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Publishers team up to take on Google and Facebook

As the reach of newspapers and magazines has contracted in the face of digital competition they have become less attractive prospects for advertisers.

Getting back to the good old days, when ad revenues could be relied upon to support even the most ambitious and indulgent of editorial set-ups, has become a distant dream, but traditional media platforms are not quite ready to roll over and die.

Five of the publishing world’s biggest brands have clubbed together to form an advertising alliance.

The Guardian, CNN, Reuters, The Economist and The Financial Times hope that their combined reach, pooled data and the creation of a single platform will stem the flow of ad dollars to relatively new competitors like Google and Facebook.

110 million readers with money to spend

[pullQuote position=”right”]One in four Pangaea readers is in the top income bracket and one in five works in a senior management or c-level job[/pullQuote]The Pangaea Alliance – as the group is calling itself – claims to offer access to 110 million “highly influential and affluent individuals”. By sharing information about their readers, members of the alliance will be able to offer better targeting, along with their combined brand authority.

“Pangaea’s uniqueness lies in the quality of its partners,” said Tim Gentry, the Guardian News & Media executive heading up the project. “We know that trust is the biggest driver of brand advocacy, so we have come together to scale the benefits of advertising within trusted media environments, which are geared towards delivering cutting-edge creative campaigns in technically advanced formats.”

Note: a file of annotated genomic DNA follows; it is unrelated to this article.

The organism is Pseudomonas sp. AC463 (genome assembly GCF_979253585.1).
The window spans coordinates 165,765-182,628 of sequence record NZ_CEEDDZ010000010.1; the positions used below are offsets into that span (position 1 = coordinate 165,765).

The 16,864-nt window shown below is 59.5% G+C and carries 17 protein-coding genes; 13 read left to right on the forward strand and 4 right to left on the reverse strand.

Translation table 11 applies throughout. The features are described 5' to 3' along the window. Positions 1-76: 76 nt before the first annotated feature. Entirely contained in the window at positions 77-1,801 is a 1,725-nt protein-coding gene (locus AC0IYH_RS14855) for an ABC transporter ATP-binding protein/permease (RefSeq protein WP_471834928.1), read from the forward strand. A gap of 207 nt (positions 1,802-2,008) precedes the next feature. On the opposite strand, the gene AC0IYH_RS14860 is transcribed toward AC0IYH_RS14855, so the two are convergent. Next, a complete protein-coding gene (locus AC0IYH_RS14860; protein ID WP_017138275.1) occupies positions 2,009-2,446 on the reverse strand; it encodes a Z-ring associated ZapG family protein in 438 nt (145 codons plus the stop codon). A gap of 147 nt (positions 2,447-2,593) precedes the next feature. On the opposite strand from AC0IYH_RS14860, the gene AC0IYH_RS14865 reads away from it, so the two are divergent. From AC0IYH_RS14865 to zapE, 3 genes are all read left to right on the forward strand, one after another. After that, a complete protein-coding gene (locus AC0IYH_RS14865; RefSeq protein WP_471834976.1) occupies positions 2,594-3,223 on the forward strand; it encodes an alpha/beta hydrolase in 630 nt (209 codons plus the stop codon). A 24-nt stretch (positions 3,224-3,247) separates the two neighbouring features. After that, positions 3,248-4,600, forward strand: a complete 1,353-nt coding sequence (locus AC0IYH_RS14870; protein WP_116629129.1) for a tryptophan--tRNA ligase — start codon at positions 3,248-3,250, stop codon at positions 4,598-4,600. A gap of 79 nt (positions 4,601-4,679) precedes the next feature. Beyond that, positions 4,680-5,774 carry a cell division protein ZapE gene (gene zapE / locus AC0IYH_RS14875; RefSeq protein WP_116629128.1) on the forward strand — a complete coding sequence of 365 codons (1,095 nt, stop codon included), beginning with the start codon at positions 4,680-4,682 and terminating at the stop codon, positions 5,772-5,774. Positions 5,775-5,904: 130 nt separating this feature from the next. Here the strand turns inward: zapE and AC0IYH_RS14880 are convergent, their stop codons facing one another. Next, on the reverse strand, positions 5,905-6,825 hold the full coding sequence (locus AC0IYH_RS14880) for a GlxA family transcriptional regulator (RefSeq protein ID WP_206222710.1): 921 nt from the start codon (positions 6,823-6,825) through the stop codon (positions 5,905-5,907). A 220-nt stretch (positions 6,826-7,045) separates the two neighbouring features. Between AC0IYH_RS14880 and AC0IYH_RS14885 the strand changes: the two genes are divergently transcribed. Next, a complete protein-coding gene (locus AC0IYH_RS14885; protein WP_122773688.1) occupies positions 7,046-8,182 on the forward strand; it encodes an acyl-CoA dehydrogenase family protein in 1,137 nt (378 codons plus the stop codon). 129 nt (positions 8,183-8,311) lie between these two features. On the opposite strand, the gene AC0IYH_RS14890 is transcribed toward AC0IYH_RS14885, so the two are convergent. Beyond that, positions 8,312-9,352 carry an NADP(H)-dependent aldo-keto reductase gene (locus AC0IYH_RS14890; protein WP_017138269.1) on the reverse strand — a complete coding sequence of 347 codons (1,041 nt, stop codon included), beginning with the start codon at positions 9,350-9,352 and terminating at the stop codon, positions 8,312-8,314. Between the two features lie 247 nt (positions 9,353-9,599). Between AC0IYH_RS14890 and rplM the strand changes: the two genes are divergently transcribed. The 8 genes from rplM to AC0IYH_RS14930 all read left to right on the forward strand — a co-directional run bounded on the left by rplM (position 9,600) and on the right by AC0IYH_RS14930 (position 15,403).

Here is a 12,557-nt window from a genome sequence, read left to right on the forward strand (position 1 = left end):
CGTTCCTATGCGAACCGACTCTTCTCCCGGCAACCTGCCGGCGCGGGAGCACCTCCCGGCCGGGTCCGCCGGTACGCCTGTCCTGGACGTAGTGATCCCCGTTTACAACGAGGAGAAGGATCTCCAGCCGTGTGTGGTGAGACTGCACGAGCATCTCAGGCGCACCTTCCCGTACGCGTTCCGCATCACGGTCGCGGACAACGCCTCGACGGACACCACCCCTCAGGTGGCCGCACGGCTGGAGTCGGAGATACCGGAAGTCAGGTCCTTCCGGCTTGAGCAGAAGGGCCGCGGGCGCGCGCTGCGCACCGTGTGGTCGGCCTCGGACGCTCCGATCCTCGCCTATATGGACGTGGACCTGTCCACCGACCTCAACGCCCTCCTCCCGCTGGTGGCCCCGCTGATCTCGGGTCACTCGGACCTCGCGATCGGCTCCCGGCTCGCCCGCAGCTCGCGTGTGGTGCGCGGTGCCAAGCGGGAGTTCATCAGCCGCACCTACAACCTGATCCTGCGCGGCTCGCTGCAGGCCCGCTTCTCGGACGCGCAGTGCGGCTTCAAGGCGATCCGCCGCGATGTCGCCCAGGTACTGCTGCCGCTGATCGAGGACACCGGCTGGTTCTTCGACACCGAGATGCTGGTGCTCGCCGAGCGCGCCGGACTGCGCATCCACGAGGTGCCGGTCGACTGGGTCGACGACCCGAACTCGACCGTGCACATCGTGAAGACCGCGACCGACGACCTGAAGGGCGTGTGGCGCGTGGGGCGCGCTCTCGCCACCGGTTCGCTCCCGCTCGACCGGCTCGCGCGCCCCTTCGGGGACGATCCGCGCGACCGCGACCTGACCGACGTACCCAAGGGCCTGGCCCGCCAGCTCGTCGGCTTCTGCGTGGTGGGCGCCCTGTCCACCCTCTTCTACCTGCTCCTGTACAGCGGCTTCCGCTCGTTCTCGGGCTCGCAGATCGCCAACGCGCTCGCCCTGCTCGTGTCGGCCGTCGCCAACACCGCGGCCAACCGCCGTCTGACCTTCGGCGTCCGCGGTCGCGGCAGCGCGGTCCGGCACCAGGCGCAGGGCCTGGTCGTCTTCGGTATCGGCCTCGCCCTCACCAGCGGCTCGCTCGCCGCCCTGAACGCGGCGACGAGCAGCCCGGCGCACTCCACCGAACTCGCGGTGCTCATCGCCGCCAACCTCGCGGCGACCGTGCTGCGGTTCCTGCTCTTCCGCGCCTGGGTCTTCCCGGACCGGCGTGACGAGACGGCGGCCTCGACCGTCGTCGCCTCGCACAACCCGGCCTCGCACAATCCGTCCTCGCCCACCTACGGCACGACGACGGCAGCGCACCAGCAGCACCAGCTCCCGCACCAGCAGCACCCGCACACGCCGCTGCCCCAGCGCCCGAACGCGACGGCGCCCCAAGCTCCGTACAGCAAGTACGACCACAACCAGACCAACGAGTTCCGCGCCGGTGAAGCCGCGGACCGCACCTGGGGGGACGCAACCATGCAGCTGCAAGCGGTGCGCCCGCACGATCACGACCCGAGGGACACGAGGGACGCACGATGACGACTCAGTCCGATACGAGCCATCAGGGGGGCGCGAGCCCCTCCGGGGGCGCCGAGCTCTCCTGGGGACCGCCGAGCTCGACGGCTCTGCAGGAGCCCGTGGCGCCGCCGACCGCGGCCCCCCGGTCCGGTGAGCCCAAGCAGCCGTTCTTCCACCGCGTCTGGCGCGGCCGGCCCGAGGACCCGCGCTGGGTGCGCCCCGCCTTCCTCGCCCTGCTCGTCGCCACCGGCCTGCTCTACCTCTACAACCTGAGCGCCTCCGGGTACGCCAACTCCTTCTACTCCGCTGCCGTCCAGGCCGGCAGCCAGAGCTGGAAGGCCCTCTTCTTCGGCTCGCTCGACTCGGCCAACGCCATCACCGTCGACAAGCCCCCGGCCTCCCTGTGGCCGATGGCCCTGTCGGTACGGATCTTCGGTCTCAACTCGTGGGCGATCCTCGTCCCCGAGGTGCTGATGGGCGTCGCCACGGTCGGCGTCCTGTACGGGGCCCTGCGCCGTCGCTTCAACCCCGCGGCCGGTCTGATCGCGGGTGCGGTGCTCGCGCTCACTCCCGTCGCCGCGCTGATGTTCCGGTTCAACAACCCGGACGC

Of all Pangaea’s bold claims, the most compelling will be access to readers with money – one in four of its 110 million-strong audience is in the top income bracket. An affluent readership has already protected high-end titles like The Financial Times and The Economist for the ravages of the industry’s wider downturn.

The alliance launches in beta next month. It remains to be seen if Pangaea will have any issues with the high school band of the same name currently ranking above it in Google’s search results.

Publishers battling it out for a smaller pie

[pullQuote position=”right”]Google and Facebook accounted for more than 10% of global ad spend last year with combined ad revenues of USD $71.5 billion[/pullQuote]Since the turn of the century, traditional publishers have seen an increasing share of their advertising revenue move online.

Google, the world’s largest search engine, earned USD $60 billion from advertising last year, up considerably from USD $0 in 1998. The biggest social media site, Facebook, claimed an additional USD $11.5 billion from advertisers, leaving an increasingly small pie for television, print and other media to fight over.

Figures from eMarketer put total global ad spend at USD $545 billion in 2014, which means Google and Facebook picked up around 13 per cent between them. And that’s before Twitter, LinkedIn and the rest of an increasingly crowded digital landscape take their piece of the action.

The rise of digital advertising and digital media in general has put the squeeze on traditional publishers. Print circulations in Australia and Oceania fell by almost 20 per cent in the five years to 2013, according to figures from the World Association of Newspapers and News Publishers.

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